- “The Case Against a U.S. Carbon Tax,” by Robert P. Murphy, Patrick J. Michaels, and Paul C. “Chip” Knappenberger
Transportation Secretary Elaine Chao’s decision to fund the electrification of San Francisco commuter trains sends a signal that the Trump administration will support billions of dollars of local infrastructure spending on wasteful projects that few people will use.
Despite huge subsidies, transit is a declining industry, and it is time to put it out of its misery.
A proposal by the D.C. city council to pay pedestrians who walk to work exposes the idiocy of subsidizing any kind of commuting.
Transit subsidies per passenger mile are 50 to 100 times as great as subsidies for driving, yet – for very good reasons – Americans use transit for less than 1 percent of all travel.
In order to get the biggest “bang for our buck”, infrastructure policy should encourage innovation, cost-effective provision, and investment where it is most economically beneficial.
A recent Science paper by J-F. Busteri and 30 named coauthors assisted by 239 volunteers found, looking at global drylands (about 40% of land areas fall into this category), that we had undercounted global forest cover by a whopping “at least 9%.”
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By Peter Kaznacheev. Policy Analysis No. 808. January 11, 2017.
By Erica Myers. Research Briefs in Economic Policy No. 64. November 23, 2016.
By Robert W. Poole Jr. and Chris Edwards. Tax and Budget Bulletin No. 76. November 21, 2016.
By Randal O'Toole. Policy Analysis No. 802. October 18, 2016.
First released in 2013, and now available as a newly revised Cato ebook and paperback, Arnold Kling’s The Three Languages of Politics could not be any more timely, as Americans talk past one another in a growing swirl of volume, heat, and disinterest in contrary opinions. An insightful guide on how to lower the barriers coarsening our politics, this isn’t a book about one ideology over another. Instead, it is about how we communicate issues and our ideologies, and how language intended to persuade can too often divide. Kling offers a way to see through our rhetorical blinders so that we can incorporate new perspectives and thinking into the important issues we must together share and resolve.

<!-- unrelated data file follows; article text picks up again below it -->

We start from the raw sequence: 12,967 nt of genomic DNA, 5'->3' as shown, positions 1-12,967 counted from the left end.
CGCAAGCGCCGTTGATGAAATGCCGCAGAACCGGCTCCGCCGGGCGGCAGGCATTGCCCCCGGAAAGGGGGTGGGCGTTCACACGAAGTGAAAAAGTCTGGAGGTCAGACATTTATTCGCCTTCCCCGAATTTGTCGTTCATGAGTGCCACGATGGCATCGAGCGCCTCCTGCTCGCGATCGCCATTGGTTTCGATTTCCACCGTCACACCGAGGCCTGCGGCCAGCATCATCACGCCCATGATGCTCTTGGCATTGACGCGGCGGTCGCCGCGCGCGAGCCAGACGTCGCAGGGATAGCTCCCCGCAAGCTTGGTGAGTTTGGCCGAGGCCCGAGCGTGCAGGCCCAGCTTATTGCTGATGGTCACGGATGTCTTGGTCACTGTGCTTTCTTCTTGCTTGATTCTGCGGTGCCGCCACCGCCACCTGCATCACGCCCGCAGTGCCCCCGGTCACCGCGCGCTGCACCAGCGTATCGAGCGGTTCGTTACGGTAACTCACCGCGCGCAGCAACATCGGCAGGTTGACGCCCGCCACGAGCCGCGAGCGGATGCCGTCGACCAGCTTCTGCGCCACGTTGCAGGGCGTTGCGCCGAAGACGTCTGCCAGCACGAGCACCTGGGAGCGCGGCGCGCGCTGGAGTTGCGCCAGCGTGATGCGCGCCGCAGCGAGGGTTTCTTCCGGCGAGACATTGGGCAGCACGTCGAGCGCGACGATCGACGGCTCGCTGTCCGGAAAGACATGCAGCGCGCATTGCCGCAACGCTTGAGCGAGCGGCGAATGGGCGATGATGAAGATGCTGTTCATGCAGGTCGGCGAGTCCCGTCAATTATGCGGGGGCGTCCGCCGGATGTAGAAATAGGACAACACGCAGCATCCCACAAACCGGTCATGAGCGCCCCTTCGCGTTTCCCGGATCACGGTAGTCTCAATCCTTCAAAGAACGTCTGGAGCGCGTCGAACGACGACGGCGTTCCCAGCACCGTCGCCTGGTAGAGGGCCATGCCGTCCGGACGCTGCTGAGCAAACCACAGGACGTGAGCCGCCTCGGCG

To encourage people everywhere to better understand and appreciate the principles of government that are set forth in America’s founding documents, the Cato Institute published this pocket-size edition.
The Libertarian Mind, by David Boaz, longtime executive vice president of the Cato Institute, is the best available guide to the history, ideas, and growth of libertarianism, and is the ultimate resource for the current, burgeoning libertarian movement. This acclaimed book is now available as a fully unabridged audiobook, ready for immediate downloading, on Audible.com.
Cato University, the Cato Institute’s premier educational event of the year, will now be presented as a compact 3-day program several times a year, each with a different focus. This year’s inaugural program is based on the conviction that economics is a way of thinking, a tool for decision-making, and a basis for action. Discussions by Nobel Laureate Vernon Smith and top scholars and professors from Harvard University, Northwestern University, and the Cato Institute will solidify your expertise on basic economic principles, and then help you apply those tools to today’s most pressing issues.